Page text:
Whisky Connosr

Weird Canadian whiskies

By Davin de Kergommeaux

When it comes to innovation you don't tend to put Canada at the top of the list. But during the editing of 1001 Whiskies To Try Before You die I was surprised by some of the Canadian whiskies Davin de Kergommeaux found. Here he picks some of his favourite odd-balls

Dominic Roskrow

The popularity of Canadian whisky continues to grow as more and more distillers bring ultra-premium bottlings to market. At the same time there are some real odd balls out there as well. Take for example White Owl Whisky, a fully aged rye whisky that has been filtered through charcoal until it is as clear as water. Highwood Distillers in High River Alberta came up with the idea for White Owl while watching American-made white whiskeys make inroads with the cocktail crowd. Canadian distillers who must age their whisky for a minimum of three years can’t compete with unaged white whisky so Highwood took another approach.

more and more distillers bring ultra-premium bottlings to market

By maintaining the flavour of rye in a clear whisky the Highwood team was able to produce a new spirit that delivers real whisky flavour to cocktails that would ordinarily be made using vodka. And in the cocktail scene, where looks matter, this new form of white whisky does so without spoiling the colour. White Owl is expensive to make but packaged in an upscale frosted bottle it competes well for shelf space with high-end vodkas.

The base for White Owl is aged whisky made from rye grain blended with wheat whisky that has been aged up to ten years. The whisky makers at Highwood tried filtering corn whisky first, but couldn’t maintain the whisky profile they were looking for so switched to rye.

White Owl Whisky (40% ABV) has flavours of anise, rye spices, butterscotch, hot pepper and hints of oakwood. It is probably the most flavourful white whisky made today and the only one that actually qualifies as whisky in Canada. But Highwood is not the only Canadian distiller to join the white whisky craze. The reality is that so-called white whisky only came into prominence with the American micro-distilling boom. U.S. law does not state how long whisky must be aged (straight rye and bourbon excepted) and start-up distillers take full advantage of this loophole to generate much needed cash flow in the early years. This they do by selling what is essentially new make. Most plan to make fully aged whisky, but “white dog” as it is called in America, has become so popular that a betting man would say that some will continue to sell it long after they have aged whisky ready to bottle.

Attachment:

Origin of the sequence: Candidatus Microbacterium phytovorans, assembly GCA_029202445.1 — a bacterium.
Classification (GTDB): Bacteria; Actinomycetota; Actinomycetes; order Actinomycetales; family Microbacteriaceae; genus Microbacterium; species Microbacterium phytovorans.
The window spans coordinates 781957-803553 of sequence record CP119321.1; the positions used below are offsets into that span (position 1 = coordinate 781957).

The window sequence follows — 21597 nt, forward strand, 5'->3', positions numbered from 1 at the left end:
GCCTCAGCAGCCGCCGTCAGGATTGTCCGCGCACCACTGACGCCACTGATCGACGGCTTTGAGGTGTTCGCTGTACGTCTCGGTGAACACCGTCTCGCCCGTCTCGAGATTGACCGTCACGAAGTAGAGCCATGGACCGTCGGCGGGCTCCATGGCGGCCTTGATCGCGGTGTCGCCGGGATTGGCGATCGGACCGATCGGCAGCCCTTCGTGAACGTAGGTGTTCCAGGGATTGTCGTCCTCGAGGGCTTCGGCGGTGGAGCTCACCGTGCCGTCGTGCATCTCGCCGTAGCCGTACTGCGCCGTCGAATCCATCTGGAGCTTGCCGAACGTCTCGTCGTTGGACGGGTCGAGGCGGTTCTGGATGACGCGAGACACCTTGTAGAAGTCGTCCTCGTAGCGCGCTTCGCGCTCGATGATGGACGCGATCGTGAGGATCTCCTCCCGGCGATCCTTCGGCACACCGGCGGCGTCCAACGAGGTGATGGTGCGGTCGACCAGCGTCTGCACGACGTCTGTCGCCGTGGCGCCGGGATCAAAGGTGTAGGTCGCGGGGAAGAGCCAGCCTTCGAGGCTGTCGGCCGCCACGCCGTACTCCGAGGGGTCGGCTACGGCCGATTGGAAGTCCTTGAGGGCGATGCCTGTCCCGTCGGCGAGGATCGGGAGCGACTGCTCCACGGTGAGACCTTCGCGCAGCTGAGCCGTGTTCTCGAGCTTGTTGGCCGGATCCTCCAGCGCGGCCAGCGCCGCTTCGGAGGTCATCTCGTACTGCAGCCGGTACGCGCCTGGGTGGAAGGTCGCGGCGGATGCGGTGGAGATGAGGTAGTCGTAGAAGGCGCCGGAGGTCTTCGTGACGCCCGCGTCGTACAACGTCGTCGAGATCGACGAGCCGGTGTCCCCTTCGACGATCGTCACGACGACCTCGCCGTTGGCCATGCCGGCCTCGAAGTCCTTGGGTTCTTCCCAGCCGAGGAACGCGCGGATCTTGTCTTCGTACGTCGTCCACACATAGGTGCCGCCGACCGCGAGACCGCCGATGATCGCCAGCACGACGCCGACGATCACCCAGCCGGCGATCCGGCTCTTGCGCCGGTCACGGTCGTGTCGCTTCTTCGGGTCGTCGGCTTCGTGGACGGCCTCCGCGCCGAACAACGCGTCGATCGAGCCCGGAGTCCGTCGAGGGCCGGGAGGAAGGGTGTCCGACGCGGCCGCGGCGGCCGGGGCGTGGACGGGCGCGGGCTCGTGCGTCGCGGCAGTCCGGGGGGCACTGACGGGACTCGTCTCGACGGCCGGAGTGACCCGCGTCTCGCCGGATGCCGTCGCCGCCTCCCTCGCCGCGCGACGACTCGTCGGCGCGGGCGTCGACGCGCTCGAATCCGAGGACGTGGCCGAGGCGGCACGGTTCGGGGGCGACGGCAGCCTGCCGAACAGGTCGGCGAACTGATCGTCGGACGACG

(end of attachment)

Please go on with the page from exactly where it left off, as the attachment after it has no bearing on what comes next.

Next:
Since Canadian distillers may not call their output “whisky” until it has aged at least three years, Still Waters distillery, in Vaughan, Ontario, just north of Toronto has taken a different tack. Still Waters has been producing single malt vodka. Yes, it qualifies as vodka but it is made from the same malt spirit that the distillers are putting away in barrels for their single malt whisky. Still Waters vodka has seen strong sales in the official government liquor store, LCBO, and has gone a long way to help keep the whisky operation going.

Still Waters Single Malt Vodka (40% ABV) is creamy and malty with a voluptuous mouth feel, and showcases the great potential of the nascent malt whisky.

There is also growing interest among the cocktail crowd in spiced whiskies. Spiced rum makes up about 30 per cent of rum sales in Canada and some whisky makers are cashing in on its popularity by adding spices to their whiskies. The original spiced whisky, and certainly one of the most flavourful, is a U.S. bottling called Revel Stoke. Phillips Distilling Company of Minneapolis, Minnesota, launched the brand about a decade ago with an amusing promo campaign that featured the Revel Stoke logo on urinal mats. The campaign ended some 20,000 mats later when the company finally tired of replacing those that had been stolen from public washrooms. Revel Stoke is named for one of Canada’s premier Rocky Mountain ski resorts, a 7,500-person town with at least ten liquor stores but sadly, no distillery. The whisky, however, is distilled, matured, and blended in Canada.

Revel Stoke (45% ABV) is rich and creamy and oh so smooth with strong vanilla elements, camphor oil, cherry cough drops, hot pepper, and citrus pith. The vanilla and spices dominate but are surprisingly well integrated.

Davin de Kergommeaux is the author of the book Canadian Whisky: The Portable Expert to be released by McClelland & Stewart in May 2012.